This LP collects electroacoustic compositions from 1983 and 1984. The paranoid mindscapes of Espacios II, composed 1984, confront a classical guitar with synthesizer sine waves. The guitarist plays repeated notes on an ascending scale in parallel with Blanco’s high pitch synthesizer sounds, which he keeps altering and de-tuning to create a rather unstable effect, like in a Shepard scale. This very simple but clever set-up is incredibly unsettling upon hearing, as the atonal, changing pitch lets the listener undecided for the duration of this otherworldly piece. Like Espacios II, Tañidos, composed 1983, is played on the mighty Roland Jupiter 8 synthesizer – the latter was in production between 1981 and ’84. This expensive synth is the one featured on the cover of the LP. Tañidos means ringing sounds and the sounds crafted by Blanco in this piece indeed recall the pealing of bells, minus the strike. As the piece progresses, the notes’ duration increases until, near the end, they seem to be sustained for ever. These sounds have another specificity: for some reason, they seem to resonate inward, as if an embodiment of Involution. These factors contribute to the stasis-like quality of Tañidos. Circus-Tocata, composed 1983, is one of Blanco’s better known compositions, thanks in no small part to the stunning performance of virtuoso percussionists Guillermo Barreto and Tata Güines. During the course of the piece, Blanco insinuates homophonic, synthesizer staccato notes in the interstices left by the percussionists until,  when the drums gradually disappear, the synth will ultimately take over with rhythm duties.

  1. Circus-Tocata (17:10)
    For percussion and synthesizer, 1983
    Guillermo Barreto, timbales
    Tata Güines, congas
  2. Tañidos (12:47)
    For synthesizer and tape, 1983
  3. Espacios II (8:52)
    For guitar and synthesizer, 1984
    Mirtha de la Torre, guitar

Total time 38:49
LP released by EGREM, ref. LD 4211, Cuba, 1984(?)


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Juan Blanco – s/t debut LP

Juan Blanco s/t debut LP front cover
Juan Blanco s/t debut LP back cover
Juan Blanco s/t debut LP cara A

Cuban electroacoustic music composer Juan Marcos Blanco (1919-2008) started composing electroacoustic music in the 1960s and championned the genre on the island as an activist, teacher, concert organizer and promoter.

Juan Marcos Blanco (1919-2008)A successful lawyer as well as a clandestine avantgarde music promoter under the Fulgencio Batista dictatorship (1952-1959), Blanco became an official composer under the Castro Brothers’ rule (1959-present), who, for some reason, did not ban avantgarde music. Blanco played his electroacoustic compositions during unofficial performances as early as 1964 (see Neil Leonard). From 1970, Blanco worked as music director for the propaganda’s music section at Instituto Cubano de Amistad con los Pueblos (ICAP), with Leo Brouwer as director. Blanco was later appointed director of the ICAP’s Estudio Electroacústico in 1979. See the UNESCO website for a comprehensive list of Blanco’s music compositions.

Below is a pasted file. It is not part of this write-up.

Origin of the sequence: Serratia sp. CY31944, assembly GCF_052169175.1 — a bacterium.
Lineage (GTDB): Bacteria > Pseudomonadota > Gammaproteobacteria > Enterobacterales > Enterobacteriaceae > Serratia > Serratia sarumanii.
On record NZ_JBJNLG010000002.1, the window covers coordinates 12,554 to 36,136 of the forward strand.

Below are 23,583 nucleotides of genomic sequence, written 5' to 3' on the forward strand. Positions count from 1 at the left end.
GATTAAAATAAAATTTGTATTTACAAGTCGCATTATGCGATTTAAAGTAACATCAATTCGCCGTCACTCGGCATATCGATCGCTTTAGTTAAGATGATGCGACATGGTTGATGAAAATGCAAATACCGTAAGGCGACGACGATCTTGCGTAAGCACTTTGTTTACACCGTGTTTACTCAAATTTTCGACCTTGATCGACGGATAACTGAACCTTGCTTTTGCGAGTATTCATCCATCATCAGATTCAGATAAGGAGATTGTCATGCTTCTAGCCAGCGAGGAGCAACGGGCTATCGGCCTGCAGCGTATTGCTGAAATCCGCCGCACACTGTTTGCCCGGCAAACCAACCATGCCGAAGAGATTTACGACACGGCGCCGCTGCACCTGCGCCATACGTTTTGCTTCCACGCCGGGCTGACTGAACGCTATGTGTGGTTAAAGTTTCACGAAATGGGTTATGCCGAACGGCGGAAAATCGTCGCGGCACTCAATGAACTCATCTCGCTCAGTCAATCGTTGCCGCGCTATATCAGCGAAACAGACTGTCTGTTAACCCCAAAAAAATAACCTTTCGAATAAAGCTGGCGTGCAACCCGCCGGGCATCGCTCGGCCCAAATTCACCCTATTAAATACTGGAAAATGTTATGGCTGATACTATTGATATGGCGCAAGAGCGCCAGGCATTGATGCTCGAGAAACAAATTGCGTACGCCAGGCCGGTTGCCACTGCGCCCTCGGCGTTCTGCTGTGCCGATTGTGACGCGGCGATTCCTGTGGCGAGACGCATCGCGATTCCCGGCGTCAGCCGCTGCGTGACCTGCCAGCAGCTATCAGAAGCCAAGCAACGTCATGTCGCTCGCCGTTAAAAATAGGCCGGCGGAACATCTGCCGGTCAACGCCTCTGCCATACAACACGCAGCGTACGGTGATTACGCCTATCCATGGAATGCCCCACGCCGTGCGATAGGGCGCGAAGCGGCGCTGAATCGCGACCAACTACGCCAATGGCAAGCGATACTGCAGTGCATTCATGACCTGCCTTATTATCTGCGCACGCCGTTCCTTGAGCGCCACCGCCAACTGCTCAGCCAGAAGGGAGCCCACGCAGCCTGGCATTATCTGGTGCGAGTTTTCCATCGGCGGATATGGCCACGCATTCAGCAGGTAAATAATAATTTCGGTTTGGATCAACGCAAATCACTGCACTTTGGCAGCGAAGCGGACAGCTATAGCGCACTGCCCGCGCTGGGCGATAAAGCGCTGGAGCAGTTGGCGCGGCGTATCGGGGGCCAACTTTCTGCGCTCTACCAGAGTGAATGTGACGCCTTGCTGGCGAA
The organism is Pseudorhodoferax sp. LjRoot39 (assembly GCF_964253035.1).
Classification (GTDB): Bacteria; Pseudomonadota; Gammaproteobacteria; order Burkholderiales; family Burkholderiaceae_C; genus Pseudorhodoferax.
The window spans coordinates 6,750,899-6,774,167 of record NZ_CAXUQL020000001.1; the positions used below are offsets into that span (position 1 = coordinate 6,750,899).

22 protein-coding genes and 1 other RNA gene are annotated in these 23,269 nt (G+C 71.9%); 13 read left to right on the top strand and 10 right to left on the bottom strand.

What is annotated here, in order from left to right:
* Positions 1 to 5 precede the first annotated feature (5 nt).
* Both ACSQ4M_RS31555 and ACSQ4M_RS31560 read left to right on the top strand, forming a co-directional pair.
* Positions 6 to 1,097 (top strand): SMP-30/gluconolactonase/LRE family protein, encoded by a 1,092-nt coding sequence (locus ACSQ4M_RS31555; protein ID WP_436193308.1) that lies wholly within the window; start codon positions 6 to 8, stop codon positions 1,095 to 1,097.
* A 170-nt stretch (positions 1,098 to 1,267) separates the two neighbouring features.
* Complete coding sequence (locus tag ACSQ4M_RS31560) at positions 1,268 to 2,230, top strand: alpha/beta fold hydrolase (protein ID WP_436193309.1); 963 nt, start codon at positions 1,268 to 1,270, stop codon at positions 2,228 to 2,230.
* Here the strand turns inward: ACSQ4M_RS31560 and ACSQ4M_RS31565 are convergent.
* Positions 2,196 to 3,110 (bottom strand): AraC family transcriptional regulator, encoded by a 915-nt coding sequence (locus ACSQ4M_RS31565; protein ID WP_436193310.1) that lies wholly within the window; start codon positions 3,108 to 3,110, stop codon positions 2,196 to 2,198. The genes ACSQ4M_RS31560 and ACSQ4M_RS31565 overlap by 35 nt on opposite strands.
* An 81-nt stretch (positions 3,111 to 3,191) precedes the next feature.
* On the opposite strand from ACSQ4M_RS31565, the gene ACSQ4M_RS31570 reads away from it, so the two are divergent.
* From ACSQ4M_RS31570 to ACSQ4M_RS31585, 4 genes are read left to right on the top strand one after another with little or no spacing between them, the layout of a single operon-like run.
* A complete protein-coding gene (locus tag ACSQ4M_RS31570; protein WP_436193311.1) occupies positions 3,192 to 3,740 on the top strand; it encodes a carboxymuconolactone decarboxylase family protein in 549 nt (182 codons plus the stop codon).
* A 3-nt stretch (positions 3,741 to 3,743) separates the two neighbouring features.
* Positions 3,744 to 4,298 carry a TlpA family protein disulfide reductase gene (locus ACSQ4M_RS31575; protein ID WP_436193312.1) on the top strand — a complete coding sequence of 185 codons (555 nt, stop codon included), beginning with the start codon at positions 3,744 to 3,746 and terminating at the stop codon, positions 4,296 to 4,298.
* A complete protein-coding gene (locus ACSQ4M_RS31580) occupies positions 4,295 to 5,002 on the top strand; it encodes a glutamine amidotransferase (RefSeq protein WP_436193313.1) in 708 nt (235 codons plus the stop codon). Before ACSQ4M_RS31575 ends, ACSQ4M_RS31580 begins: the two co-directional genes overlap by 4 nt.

♫ This untitled LP was Blanco’s first release, published in 1979 (I infer this from the fact track #3 was composed 1979 and from the reference of another EGREM LP,  published in 1980, LD 3896 – this one is LD 3809). Anyway, the disc pairs a symphonic composition with 3 electroacoustic pieces, best described as tape music. Track #3, Desde Su Voz Amada, is apparently an excerpt from the legendary 30-min piece Blanco wrote in 1970 for the celebration of Lenin’s centennial anniversary in Cuba. The piece is based on the heavily processed voice of Lenin addressing the Red Army. The music starts with unrecognizable, reverb-drenched layers of Lenin’s voice and is anything if not terrifying. When the disembodied voice of Lenin finally appears au naturel, the effect is transfixing. I was reminded of some passages from Bernd Alois Zimmermann’s Requiem for a Young Poet, 1969, with a similar use of archive sounds. Track #1, Música Para Un Joven Mártir, for symphonic orchestra and singer, bears some influence from the Stravinski of Renard and Histoire du Soldat, but it also incorporates Cuban elements like Spanish guitar and vocal improvisation (I assume in the Nueva Trova style). Track # 2 and 4 are musique concrète pieces based on piano and inside the piano sounds, reconfigured into abstract sound sculptures thanks to montage, collage and sound treatment. These tracks are described in the liner notes as Música electrónica but are actually closer to musique concrète, with no electronic sounds involved.

  1. Música Para Un Joven Mártir (11:30)
    Orquesta Sinfónica Nacional
    Manuel Duchesne Cuzán, cond.
    Jesús del Valle, voice
  2. Galaxia M-50 (8:12)
    Música electrónica
    Fárida Hernández, voice
  3. Desde Su Voz Amada, homenaje a Lenin (7:42)
    Música electrónica
  4. Estructuras (11:39)
    Música electrónica

Total time 39:01
LP released by EGREM, LD 3809, La Habana, Cuba, 1979


Juan Blanco’s EGREM discography:
LD 3809 = self titled debut LP, 1979
LD 4211 = Música Electroacústica LP, 1984?
LD xxxx = Caballos – Música Electroacustica LP, 1984
LD 4442 = Suite Erotica/Suite De Los Niños LP, 1987
LD xxxx = Música por Computadores, [year?]
LD xxxx = w/ Edesio Alejandro Tecnotrònicas, [year?]

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Leo Brouwer/Carlos Fariñas – Música Nueva